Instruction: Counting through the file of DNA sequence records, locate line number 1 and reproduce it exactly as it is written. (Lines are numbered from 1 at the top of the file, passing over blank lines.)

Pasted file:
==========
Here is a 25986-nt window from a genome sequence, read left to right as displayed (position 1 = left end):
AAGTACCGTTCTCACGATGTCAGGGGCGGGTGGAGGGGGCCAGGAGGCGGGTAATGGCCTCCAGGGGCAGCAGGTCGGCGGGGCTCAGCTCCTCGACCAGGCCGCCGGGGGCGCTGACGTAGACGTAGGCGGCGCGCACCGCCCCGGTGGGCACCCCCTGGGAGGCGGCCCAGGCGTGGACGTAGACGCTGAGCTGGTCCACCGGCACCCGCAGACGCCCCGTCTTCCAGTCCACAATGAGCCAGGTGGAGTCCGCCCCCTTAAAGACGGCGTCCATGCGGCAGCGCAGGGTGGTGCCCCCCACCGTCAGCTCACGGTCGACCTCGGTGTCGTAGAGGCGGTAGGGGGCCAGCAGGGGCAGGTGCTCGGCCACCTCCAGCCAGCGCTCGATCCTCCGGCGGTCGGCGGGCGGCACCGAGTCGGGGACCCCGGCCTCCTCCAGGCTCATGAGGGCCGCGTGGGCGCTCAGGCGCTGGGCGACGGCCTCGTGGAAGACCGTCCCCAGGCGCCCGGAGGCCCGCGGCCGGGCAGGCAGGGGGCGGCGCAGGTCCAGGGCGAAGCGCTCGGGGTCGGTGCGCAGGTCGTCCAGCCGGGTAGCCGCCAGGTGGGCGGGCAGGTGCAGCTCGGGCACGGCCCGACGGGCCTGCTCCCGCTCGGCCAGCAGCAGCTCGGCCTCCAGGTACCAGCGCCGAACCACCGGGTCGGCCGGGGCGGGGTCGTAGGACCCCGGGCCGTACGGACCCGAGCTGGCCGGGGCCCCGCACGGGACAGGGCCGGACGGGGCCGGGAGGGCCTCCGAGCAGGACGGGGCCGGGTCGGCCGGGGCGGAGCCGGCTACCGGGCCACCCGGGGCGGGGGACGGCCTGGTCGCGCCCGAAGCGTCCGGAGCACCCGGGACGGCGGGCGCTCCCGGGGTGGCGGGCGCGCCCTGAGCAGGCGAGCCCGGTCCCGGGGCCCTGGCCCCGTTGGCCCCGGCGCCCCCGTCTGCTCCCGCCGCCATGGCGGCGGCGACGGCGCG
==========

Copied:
Here is a 25986-nt window from a genome sequence, read left to right as displayed (position 1 = left end):